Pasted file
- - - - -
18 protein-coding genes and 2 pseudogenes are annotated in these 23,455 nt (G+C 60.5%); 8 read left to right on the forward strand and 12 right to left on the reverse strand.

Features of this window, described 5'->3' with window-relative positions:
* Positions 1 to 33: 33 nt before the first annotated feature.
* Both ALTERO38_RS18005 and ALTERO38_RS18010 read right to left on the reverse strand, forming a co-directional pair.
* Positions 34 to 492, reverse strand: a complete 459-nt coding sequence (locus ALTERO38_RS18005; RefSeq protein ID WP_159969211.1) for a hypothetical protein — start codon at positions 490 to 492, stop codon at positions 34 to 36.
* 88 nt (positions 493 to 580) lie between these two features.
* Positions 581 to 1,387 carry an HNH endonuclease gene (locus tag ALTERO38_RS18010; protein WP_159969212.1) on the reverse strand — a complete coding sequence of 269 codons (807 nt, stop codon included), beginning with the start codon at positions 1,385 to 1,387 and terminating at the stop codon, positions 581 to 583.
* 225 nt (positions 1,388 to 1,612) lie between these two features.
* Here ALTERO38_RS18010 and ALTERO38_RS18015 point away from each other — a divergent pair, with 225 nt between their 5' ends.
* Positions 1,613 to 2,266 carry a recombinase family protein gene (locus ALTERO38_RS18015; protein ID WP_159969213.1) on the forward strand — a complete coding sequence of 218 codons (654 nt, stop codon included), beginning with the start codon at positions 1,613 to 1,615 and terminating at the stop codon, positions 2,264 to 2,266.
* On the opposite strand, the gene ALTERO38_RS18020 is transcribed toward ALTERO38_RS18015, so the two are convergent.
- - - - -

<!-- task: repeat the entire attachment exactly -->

18 protein-coding genes and 2 pseudogenes are annotated in these 23,455 nt (G+C 60.5%); 8 read left to right on the forward strand and 12 right to left on the reverse strand.

Features of this window, described 5'->3' with window-relative positions:
* Positions 1 to 33: 33 nt before the first annotated feature.
* Both ALTERO38_RS18005 and ALTERO38_RS18010 read right to left on the reverse strand, forming a co-directional pair.
* Positions 34 to 492, reverse strand: a complete 459-nt coding sequence (locus ALTERO38_RS18005; RefSeq protein ID WP_159969211.1) for a hypothetical protein — start codon at positions 490 to 492, stop codon at positions 34 to 36.
* 88 nt (positions 493 to 580) lie between these two features.
* Positions 581 to 1,387 carry an HNH endonuclease gene (locus tag ALTERO38_RS18010; protein WP_159969212.1) on the reverse strand — a complete coding sequence of 269 codons (807 nt, stop codon included), beginning with the start codon at positions 1,385 to 1,387 and terminating at the stop codon, positions 581 to 583.
* 225 nt (positions 1,388 to 1,612) lie between these two features.
* Here ALTERO38_RS18010 and ALTERO38_RS18015 point away from each other — a divergent pair, with 225 nt between their 5' ends.
* Positions 1,613 to 2,266 carry a recombinase family protein gene (locus ALTERO38_RS18015; protein ID WP_159969213.1) on the forward strand — a complete coding sequence of 218 codons (654 nt, stop codon included), beginning with the start codon at positions 1,613 to 1,615 and terminating at the stop codon, positions 2,264 to 2,266.
* On the opposite strand, the gene ALTERO38_RS18020 is transcribed toward ALTERO38_RS18015, so the two are convergent.